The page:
Empowering Nurses at the Bedside and in Business

Non-Competes in Nursing

The Federal Trade Commission (“FTC”) has proposed a ban on non-compete employment contracts thinking this will improve wages of health care workers. 

Covenants not to compete, also known as non-compete agreements, are legally binding contracts between an employee and an employer.  These agreements prohibit employees from working for a competitor or starting their own competing business for a certain period of time after their employment with the original employer has ended. 

These agreements are used to protect the employer’s interest in the training and development of their employees.  However, due to the high demand for nurses, these agreements can limit a nurse’s ability to find new employment and advance their career. It is a restraint on trade (ability to work). 

The nurse would either have to move away or provide care in a different type of patient care setting in order to be compliant with the covenant not to compete.  In some states, covenants not to compete for nurses are illegal or unenforceable because it restricts the essential service of health care professionals to provide care in the community. 

The National Nurses Association, the largest union for registered nurses, agrees with the FTC proposed ban.  Otherwise, non competes hold nurses hostage to working in that facility and they cannot speak out about unsafe conditions and can’t exercise professional judgment required to provide safe and effective nursing care.  When these types of agreements are in place, patients suffer. 

The FTC is also considering banning “training repayment agreement provisions” (TRAP) where employers pay for training and the nurse is required to stay there for a certain period of time.  These are common with nurse residency programs or sign on agreements.  If a nurse chooses to leave early because they were not given what they were promised or the patient care at the facility is poor or the staffing ratio is unsafe or for any reason, the nurse will have to repay the facility some, if not all, of the money incurred in training.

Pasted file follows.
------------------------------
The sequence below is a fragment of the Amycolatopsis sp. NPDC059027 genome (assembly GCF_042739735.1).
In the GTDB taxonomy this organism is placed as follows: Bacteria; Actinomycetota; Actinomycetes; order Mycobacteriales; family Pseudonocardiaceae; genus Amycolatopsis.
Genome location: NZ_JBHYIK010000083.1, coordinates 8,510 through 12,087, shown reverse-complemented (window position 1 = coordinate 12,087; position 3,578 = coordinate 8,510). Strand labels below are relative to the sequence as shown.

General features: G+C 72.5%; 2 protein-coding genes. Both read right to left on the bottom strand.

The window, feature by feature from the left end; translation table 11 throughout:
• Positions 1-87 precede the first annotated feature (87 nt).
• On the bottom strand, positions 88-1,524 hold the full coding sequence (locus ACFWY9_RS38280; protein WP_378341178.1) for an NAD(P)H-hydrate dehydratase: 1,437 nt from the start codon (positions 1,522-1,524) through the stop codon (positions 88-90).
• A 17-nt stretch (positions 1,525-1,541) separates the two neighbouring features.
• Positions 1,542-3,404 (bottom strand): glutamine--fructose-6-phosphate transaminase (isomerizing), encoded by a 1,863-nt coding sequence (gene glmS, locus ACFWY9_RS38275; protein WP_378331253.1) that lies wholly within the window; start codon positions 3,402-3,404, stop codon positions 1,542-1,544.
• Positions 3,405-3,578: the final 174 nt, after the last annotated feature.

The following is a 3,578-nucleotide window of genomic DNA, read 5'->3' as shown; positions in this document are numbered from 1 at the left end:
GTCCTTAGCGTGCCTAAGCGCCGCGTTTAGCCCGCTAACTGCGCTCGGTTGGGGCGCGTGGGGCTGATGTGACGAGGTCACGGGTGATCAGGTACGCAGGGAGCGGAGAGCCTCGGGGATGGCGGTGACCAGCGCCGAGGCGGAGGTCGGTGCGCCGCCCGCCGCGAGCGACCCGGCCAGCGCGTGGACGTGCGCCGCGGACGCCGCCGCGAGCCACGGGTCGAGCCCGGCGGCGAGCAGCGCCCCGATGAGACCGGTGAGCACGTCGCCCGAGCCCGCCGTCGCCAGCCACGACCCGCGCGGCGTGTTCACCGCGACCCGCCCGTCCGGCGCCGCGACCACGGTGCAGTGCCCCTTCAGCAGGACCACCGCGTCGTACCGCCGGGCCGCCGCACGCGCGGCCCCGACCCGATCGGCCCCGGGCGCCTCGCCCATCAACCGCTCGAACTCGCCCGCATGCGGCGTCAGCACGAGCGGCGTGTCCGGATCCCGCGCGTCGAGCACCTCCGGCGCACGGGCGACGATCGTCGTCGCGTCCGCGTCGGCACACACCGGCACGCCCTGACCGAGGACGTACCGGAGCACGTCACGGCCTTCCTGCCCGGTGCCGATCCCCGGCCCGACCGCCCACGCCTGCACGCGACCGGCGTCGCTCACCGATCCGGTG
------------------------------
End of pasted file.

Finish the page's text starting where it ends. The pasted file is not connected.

In law, covenants not to compete are illegal.  I have not seen many nurses sign a covenant not to compete agreement, but I have seen them sign the training repayment agreement provisions.  Either way, I think these covenants not to compete should be illegal because nurses should feel free to go where they want to find an environment that best suits them. 

By giving nurses the freedom to go where they choose, I believe it will improve patient care.  Holding nurses hostage and requiring them to stay for a period of time because the facility paid the money towards their training should also be banned. 

If a nurse chooses to leave because of unsafe patient care and poor staffing ratios, why should the nurse be punished?  Or if the nurse loses her job for whatever reason. Maybe because the employment was “a bad fit” and the nurse is required to pay it back, that’s a problem as well. 

Lastly, if you work for an agency and sign an agreement that the facility where you are placed is unable to hire you directly should also be banned.  If you work for the agency for a period of time at the facility, you should be able to work there as a direct hire. 

 Until the FTC ban is an official regulation, if you are asked to sign an agreement with a covenant not to compete or a training repayment agreement provision, I suggest you speak to an attorney who may be able to negotiate these terms for you in your best interest. 

Have you been asked to sign a contract with a covenant not to compete?  Or a training repayment provision?  I’d love to hear what you have to say in the comments below. 


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